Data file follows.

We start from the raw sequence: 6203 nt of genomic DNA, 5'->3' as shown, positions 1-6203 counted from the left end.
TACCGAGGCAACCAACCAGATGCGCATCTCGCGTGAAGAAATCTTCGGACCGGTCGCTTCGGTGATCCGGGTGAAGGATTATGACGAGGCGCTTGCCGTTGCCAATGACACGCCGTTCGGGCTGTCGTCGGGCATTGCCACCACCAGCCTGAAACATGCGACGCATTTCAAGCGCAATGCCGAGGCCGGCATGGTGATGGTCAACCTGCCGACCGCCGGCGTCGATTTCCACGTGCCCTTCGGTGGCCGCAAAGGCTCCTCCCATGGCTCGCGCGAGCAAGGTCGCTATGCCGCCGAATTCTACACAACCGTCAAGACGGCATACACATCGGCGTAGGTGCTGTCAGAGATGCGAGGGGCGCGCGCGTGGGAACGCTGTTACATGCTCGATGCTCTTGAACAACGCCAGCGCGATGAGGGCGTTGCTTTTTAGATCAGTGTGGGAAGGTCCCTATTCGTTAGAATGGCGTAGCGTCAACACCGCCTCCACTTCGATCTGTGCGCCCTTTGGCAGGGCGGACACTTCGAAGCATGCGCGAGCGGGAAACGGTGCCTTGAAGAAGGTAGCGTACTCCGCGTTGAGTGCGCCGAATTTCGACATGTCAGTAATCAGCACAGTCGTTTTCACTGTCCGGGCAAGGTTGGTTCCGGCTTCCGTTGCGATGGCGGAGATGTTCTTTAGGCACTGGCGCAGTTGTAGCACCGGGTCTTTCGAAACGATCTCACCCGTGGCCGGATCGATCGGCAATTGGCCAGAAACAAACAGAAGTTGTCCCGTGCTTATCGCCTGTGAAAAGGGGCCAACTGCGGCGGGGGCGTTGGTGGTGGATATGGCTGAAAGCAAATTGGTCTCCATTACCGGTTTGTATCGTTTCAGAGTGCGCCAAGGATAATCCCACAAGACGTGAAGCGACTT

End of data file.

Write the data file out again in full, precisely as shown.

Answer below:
We start from the raw sequence: 6203 nt of genomic DNA, 5'->3' as shown, positions 1-6203 counted from the left end.
TACCGAGGCAACCAACCAGATGCGCATCTCGCGTGAAGAAATCTTCGGACCGGTCGCTTCGGTGATCCGGGTGAAGGATTATGACGAGGCGCTTGCCGTTGCCAATGACACGCCGTTCGGGCTGTCGTCGGGCATTGCCACCACCAGCCTGAAACATGCGACGCATTTCAAGCGCAATGCCGAGGCCGGCATGGTGATGGTCAACCTGCCGACCGCCGGCGTCGATTTCCACGTGCCCTTCGGTGGCCGCAAAGGCTCCTCCCATGGCTCGCGCGAGCAAGGTCGCTATGCCGCCGAATTCTACACAACCGTCAAGACGGCATACACATCGGCGTAGGTGCTGTCAGAGATGCGAGGGGCGCGCGCGTGGGAACGCTGTTACATGCTCGATGCTCTTGAACAACGCCAGCGCGATGAGGGCGTTGCTTTTTAGATCAGTGTGGGAAGGTCCCTATTCGTTAGAATGGCGTAGCGTCAACACCGCCTCCACTTCGATCTGTGCGCCCTTTGGCAGGGCGGACACTTCGAAGCATGCGCGAGCGGGAAACGGTGCCTTGAAGAAGGTAGCGTACTCCGCGTTGAGTGCGCCGAATTTCGACATGTCAGTAATCAGCACAGTCGTTTTCACTGTCCGGGCAAGGTTGGTTCCGGCTTCCGTTGCGATGGCGGAGATGTTCTTTAGGCACTGGCGCAGTTGTAGCACCGGGTCTTTCGAAACGATCTCACCCGTGGCCGGATCGATCGGCAATTGGCCAGAAACAAACAGAAGTTGTCCCGTGCTTATCGCCTGTGAAAAGGGGCCAACTGCGGCGGGGGCGTTGGTGGTGGATATGGCTGAAAGCAAATTGGTCTCCATTACCGGTTTGTATCGTTTCAGAGTGCGCCAAGGATAATCCCACAAGACGTGAAGCGACTT